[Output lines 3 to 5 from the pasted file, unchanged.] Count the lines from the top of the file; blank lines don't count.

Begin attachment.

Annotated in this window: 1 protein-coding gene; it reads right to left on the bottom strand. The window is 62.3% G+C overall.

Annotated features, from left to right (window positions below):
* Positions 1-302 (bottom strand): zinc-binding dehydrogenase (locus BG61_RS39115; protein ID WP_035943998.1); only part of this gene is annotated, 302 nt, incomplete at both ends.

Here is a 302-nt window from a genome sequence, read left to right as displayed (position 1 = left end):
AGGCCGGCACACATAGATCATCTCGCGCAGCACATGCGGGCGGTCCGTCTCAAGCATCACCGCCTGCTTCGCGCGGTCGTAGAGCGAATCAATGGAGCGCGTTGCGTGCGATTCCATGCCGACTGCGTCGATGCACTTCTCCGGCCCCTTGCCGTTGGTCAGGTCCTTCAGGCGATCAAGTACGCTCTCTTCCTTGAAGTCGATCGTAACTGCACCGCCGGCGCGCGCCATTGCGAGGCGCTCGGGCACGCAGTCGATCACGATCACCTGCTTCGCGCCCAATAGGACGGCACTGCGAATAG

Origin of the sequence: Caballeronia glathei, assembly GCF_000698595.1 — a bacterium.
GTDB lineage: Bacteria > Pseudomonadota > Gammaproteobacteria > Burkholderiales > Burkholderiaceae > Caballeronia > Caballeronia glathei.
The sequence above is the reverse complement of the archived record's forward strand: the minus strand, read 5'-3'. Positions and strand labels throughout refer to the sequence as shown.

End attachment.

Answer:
* Positions 1-302 (bottom strand): zinc-binding dehydrogenase (locus BG61_RS39115; protein ID WP_035943998.1); only part of this gene is annotated, 302 nt, incomplete at both ends.

Here is a 302-nt window from a genome sequence, read left to right as displayed (position 1 = left end):
AGGCCGGCACACATAGATCATCTCGCGCAGCACATGCGGGCGGTCCGTCTCAAGCATCACCGCCTGCTTCGCGCGGTCGTAGAGCGAATCAATGGAGCGCGTTGCGTGCGATTCCATGCCGACTGCGTCGATGCACTTCTCCGGCCCCTTGCCGTTGGTCAGGTCCTTCAGGCGATCAAGTACGCTCTCTTCCTTGAAGTCGATCGTAACTGCACCGCCGGCGCGCGCCATTGCGAGGCGCTCGGGCACGCAGTCGATCACGATCACCTGCTTCGCGCCCAATAGGACGGCACTGCGAATAG